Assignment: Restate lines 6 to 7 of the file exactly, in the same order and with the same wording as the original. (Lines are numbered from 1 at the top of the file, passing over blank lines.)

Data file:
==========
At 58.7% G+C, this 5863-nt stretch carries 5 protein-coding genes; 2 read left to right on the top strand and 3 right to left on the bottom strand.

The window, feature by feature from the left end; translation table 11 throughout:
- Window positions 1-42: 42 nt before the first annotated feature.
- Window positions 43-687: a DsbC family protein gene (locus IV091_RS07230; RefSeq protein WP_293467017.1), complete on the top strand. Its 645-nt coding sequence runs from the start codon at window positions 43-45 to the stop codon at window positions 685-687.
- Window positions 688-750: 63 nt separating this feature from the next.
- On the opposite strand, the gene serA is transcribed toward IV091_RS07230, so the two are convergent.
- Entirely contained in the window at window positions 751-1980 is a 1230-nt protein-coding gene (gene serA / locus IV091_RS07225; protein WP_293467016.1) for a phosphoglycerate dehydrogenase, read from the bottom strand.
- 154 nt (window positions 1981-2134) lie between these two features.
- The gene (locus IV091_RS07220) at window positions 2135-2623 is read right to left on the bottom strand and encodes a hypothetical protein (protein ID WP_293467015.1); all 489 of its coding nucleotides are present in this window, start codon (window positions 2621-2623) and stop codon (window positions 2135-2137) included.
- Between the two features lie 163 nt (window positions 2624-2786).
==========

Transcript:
- On the opposite strand, the gene serA is transcribed toward IV091_RS07230, so the two are convergent.
- Entirely contained in the window at window positions 751-1980 is a 1230-nt protein-coding gene (gene serA / locus IV091_RS07225; protein WP_293467016.1) for a phosphoglycerate dehydrogenase, read from the bottom strand.